Even if you have a strong background in tech, you might find the terms an internet service provider uses to be a bit confusing to sort out. However, if you want to fairly assess which plans are best, you have to know how to talk the internet-provider talk. Use this guide to translate the ISP speak into something you can follow.
Bits per Second
You will usually see companies advertise their services based on speeds, and these speeds are almost always measured in megabits or gigabits per second. A megabit represents a million bits per second, and a gigabit represents a billion.
Okay, but what the heck is a bit? Every piece of data your devices transmit or receive is a one or zero in binary, and a single piece of one of those numbers is a bit. The more bits a connection can support, the faster you'll get that TikTok video of a kitten your friend sent on Facebook.
Notably, bits are not the same as bytes. At the smallest file sizes, it takes at least 8 bits to make a byte. Worse, this can vary if a system is using a higher bit standard to deliver something. Many JPEG images are 24-bit, and encryption systems can get into the thousands of bits. Standardizing on one bit allows you to make an apples-to-apples comparison between how fast two different standards will operate.
Upload and Download Speeds
The next big selling points for an internet provider are upload and download speeds. Most folks know downloading as a concept because they need to save files, and they may understand uploads if they've ever sent anything.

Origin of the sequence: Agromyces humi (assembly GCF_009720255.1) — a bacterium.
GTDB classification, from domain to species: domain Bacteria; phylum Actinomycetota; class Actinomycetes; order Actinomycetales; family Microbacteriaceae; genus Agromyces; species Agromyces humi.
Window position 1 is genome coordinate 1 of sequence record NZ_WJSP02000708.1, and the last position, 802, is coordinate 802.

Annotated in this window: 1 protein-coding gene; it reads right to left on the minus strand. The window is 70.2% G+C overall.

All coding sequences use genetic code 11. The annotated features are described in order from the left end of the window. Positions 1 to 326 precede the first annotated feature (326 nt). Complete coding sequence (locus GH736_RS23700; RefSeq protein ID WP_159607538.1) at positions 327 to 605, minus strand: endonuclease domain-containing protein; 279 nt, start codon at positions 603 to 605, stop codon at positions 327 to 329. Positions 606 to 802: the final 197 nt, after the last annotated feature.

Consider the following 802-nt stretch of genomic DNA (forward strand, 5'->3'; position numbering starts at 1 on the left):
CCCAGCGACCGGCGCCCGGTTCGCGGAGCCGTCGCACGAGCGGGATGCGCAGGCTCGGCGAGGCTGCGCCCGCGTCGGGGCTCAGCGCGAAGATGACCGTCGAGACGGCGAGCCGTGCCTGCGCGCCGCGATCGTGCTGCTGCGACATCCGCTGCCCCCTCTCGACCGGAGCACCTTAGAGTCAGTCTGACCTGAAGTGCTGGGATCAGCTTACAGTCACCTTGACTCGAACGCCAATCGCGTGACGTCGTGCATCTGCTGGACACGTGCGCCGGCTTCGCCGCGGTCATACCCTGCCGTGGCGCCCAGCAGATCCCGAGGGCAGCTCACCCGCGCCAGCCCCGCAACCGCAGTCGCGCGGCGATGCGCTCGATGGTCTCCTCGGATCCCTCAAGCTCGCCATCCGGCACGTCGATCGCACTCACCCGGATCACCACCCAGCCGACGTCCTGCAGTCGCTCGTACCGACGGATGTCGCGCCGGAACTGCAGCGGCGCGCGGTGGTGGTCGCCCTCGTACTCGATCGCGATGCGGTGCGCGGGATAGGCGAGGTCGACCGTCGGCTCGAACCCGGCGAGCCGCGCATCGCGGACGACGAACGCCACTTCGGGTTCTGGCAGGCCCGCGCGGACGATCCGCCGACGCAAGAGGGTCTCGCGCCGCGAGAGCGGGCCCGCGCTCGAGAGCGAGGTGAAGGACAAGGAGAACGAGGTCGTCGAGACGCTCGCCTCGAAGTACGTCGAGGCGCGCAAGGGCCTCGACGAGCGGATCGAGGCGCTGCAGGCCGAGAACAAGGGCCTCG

As a consumer, download speeds dictate how fast things like streaming will work. Most modern internet service systems should handle 1080p streams without trouble, but bigger standards like 4K get taxing.
Upload speeds are where you can sometimes run into problems with an ISP. If you have to push major file sizes through emails or to servers, you want to have upload speeds that are only a couple of times lower than your download speeds. Folks hosting web servers or live streaming on services like Twitch may need upload speeds comparable to their downloads.
Companies assign IP addresses to identify equipment, not unlike how your phone has a number. They can do this dynamically or statically. A static IP is one you keep like a phone number, while a dynamic one may change from time to time. If you're purchasing internet service to access certain APIs or host a web server, you may need a static IP.